Rub and measure the Hunter Color L values for all 24 samples of the old felt as described below. Record the 12 yankee side Hunter Color L values for the old felt. Average the 12 values. Record the 12 off-yankee side Hunter Color L values for the old felt. Average the 12 values. Subtract the average initial un-rubbed Hunter Color L felt reading from the average Hunter Color L reading for the yankee side rubbed sambles. This is the delta average difference for the yankee side samples. Subtract the average initial un-rubbed Hunter Color L felt reading from the average Hunter Color L reading for the off-yankee side rubbed sambles. This is the delta average difference for the off-yankee side samples. Calculate the sum of the delta average difference for the yankee-side and the delta average difference for the off-yankee side and divide this sum by 2. This is the uncorrected lint value for the old felt. If there is a current felt correction factor for the old felt, add it to the uncorrected lint value for the old felt. This value is the corrected Lint Value for the old felt.

Rub and measure the Hunter Color L values for all 24 samples of the new felt as described below. Record the 12 yankee side Hunter Color L values for the new felt. Average the 12 values. Record the 12 off-yankee side Hunter Color L values for the new felt. Average the 12 values. Subtract the average initial un-rubbed Hunter Color L felt reading from the average Hunter Color L reading for the yankee side rubbed sambles. This is the delta average difference for the yankee side samples. Subtract the average initial un-rubbed Hunter Color L felt reading from the average Hunter Color L reading for the off-yankee side rubbed samples. This is the delta average difference for the off-yankee side samples. Calculate the sum of the delta average difference for the yankee-side and the delta average difference for the off-yankee side and divide this sum by 2. This is the uncorrected lint value for the new felt.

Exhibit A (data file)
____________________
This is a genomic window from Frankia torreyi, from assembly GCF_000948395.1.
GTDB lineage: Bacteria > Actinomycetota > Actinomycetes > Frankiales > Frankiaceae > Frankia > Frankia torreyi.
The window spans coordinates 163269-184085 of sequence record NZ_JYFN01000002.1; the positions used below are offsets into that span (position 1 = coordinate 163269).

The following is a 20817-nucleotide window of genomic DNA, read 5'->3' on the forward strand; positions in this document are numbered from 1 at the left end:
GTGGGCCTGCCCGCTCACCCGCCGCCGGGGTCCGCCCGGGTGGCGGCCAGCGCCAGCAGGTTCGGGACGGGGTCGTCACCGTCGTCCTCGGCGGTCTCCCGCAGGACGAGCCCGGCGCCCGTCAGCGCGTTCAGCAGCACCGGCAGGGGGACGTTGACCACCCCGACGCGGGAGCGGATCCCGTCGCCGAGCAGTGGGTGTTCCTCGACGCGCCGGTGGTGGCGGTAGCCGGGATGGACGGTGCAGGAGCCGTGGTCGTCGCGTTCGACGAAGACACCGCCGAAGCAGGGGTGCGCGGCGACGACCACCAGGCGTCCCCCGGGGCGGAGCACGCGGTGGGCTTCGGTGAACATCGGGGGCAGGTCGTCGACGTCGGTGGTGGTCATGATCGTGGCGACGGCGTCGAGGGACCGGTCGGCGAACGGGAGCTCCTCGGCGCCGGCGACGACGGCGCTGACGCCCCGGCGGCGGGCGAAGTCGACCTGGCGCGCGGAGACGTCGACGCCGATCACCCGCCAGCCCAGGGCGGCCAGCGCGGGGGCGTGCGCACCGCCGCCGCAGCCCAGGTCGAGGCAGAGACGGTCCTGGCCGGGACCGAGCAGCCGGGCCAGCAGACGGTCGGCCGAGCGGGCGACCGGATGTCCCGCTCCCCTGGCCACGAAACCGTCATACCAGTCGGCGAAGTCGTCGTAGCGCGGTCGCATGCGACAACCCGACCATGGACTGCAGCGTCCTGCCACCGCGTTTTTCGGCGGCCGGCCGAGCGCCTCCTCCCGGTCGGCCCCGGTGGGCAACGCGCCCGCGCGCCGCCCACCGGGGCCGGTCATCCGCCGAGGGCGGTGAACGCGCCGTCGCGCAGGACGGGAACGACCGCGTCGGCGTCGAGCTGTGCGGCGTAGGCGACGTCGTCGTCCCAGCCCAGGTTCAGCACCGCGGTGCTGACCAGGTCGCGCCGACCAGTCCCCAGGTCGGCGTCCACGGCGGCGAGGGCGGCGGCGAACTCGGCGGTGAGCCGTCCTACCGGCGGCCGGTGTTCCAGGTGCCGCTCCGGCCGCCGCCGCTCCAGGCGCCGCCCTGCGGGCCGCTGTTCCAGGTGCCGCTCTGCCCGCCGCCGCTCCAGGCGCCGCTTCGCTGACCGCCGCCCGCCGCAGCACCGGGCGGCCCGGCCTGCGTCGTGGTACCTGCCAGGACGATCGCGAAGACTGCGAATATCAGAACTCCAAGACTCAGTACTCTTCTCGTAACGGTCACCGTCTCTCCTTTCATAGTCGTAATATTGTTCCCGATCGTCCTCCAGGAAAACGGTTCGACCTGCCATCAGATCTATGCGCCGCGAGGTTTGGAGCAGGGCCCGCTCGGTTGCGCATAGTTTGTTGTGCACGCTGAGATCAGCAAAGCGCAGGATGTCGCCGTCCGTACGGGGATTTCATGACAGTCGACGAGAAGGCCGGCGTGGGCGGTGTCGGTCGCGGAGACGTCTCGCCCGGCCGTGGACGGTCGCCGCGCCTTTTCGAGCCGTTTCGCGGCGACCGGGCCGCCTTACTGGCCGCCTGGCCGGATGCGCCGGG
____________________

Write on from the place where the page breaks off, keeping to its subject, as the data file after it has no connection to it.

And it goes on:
Take the difference between the corrected Lint Value from the old felt and the uncorrected lint value for the new felt. This difference is the felt correction factor for the new lot of felt.

Adding this felt correction factor to the uncorrected lint value for the new felt should be identical to the corrected Lint Value for the old felt.

The same type procedure is applied to two-ply tissue product with 24 samples run for the old felt and 24 run for the new felt. But, only the consumer used outside layers of the plies are rub tested. As noted above, make sure the samples are prepared such that a representative sample is obtained for the old and new felts.

Lint Testing—Care of 4 Pound Weight

The four pound weight has four square inches of effective contact area providing a contact pressure of one pound per square inch. Since the contact pressure can be changed by alteration of the rubber pads mounted on the face of the weight, it is important to use only the rubber pads supplied by the manufacturer (Brown Inc., Mechanical Services Department, Kalamazoo, Mich.). These pads must be replaced if they become hard, abraded or chipped off

When not in use, the weight must be positioned such that the pads are not supporting the full weight of the weight. It is best to store the weight on its side.

Lint Testing—Rub Tester Instrument Calibration